Here's Nemo! Sleeping snug in his anemone.
A nice yellowhead moray eel peeked out of the rocks for us at night
Rog and I spent a quality 16 hours in Dahab and fit in 3 fantastic dives at 2 dive sites enjoying a bit of afternoon and early morning solitude at "the Canyon" and some great structures diving "the Islands". After enjoying our extra dives (at about 10% the overall cost of Sharm and 110% the quality), we headed off for our return trip across the Sinai via a mountain pass close by Saint Catherine's monastery, the fabled place of Moses' climb of Mount Sinai, at the base of which he saw the burning bush, before taking a hike up the hill and finding "fifteen, no ten . . . ten commandments" (please reference Mel Brooks' comedy, "History of the World: Part I"). The drive was fantastic, with gorgeous mountain scenery and endless wind swept terrain and desert scenes that reminded me very much of the desert southwest.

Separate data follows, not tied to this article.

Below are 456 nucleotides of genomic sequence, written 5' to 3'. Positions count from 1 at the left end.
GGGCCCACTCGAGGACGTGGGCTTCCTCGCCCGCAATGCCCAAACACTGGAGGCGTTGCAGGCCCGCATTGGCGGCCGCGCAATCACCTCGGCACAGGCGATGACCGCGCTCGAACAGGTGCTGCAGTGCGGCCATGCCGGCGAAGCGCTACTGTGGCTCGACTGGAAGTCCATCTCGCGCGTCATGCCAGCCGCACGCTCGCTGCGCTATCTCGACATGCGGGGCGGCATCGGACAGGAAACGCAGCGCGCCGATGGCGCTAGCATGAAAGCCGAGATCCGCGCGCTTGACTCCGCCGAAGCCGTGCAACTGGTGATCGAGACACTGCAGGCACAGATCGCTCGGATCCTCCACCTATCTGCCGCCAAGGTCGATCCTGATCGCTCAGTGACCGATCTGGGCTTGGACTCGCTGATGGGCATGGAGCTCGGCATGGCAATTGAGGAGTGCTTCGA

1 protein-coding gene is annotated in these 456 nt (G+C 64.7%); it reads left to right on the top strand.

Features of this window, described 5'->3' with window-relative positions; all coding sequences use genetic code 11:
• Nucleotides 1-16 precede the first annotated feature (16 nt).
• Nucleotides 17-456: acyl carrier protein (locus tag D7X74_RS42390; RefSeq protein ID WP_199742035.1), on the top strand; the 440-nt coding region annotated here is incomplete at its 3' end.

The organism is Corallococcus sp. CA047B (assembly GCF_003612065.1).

Roger and I preparing for an early morning dive in Dahab. We're the only ones here!
A lionfish and a grouper hunting in the dim morning light
A busy day to be sure, but one of the most diverse, starting with dives in the Red Sea, and finishing with picking up Jacquie in Cairo shortly before midnight, just in time to start celebrating my 37th birthday! A guy couldn't ask for a better birthday gift.
Roger and I practicing buoyancy - great diving, great fun! Thanks, Bro!